- Plant the cuttings in the soil mix, making sure that the leaf and node are above the soil line. Water the soil again, then cover the pot with a clear plastic bag to create a humid environment.
- Place the pot in a warm location with bright, indirect light. Water the soil as needed to keep it moist, but be careful not to over-water.
- After a few weeks, the cuttings should start to grow roots. Once the roots are a few inches long, you can transplant the cuttings into larger pots or into the ground in a sunny location.
It’s important to keep the soil moist but not waterlogged, as too much moisture can cause the cuttings to rot. Be patient, as it can take several weeks or even a few months for the cuttings to grow roots and become established.
How long do Bird of Paradise take to grow
Bird of Paradise plants can take several years to reach their full size and start blooming. When grown from seed, it can take up to 5 years for a Bird of Paradise plant to produce its first flowers. If you propagate Bird of Paradise plants from stem cuttings, it will still take several months for the cuttings to grow roots and become established.
Once established, Bird of Paradise plants can grow quite quickly, especially in warm, sunny conditions. In optimal conditions, a Bird of Paradise plant can grow around 90 cm per year. However, the rate of growth will depend on factors such as the plant’s age, the climate and growing conditions, and the type of soil it is grown in.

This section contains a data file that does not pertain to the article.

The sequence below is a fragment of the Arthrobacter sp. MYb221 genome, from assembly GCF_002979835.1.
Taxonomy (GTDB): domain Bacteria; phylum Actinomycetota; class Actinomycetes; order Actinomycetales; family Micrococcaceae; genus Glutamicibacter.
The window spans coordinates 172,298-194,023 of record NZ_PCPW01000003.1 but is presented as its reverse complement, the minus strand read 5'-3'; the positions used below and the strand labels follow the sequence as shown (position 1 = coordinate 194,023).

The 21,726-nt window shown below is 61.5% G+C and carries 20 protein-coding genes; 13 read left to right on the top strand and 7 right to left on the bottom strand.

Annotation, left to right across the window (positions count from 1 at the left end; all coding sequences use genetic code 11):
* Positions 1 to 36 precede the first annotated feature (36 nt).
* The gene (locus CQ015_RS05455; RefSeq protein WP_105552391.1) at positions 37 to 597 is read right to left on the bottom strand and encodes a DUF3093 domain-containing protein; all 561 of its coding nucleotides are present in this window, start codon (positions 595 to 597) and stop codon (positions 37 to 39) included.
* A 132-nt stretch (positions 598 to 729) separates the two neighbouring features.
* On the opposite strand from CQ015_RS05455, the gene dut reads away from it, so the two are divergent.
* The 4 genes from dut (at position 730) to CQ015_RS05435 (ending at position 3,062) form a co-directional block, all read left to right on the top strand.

Overall, it’s important to be patient when growing Bird of Paradise plants, as they take some time to reach their full potential. With proper care, however, they can become a beautiful and long-lasting addition to your garden
How big do Bird of Paradise get
A lot of people ask how tall does bird of paradise grow? The truth is Bird of Paradise plants can grow quite large, depending on the species and the growing conditions. Some species of Bird of Paradise can reach heights of up to 3 meters or more, while others are smaller and more compact.
In general, Bird of Paradise plants have a clumping growth habit and can spread up to 1.2 meters or 1.5 meters wide. The leaves of a Bird of Paradise plant can grow up to 0.9 meters or 1.2 meters long and are dark green in color.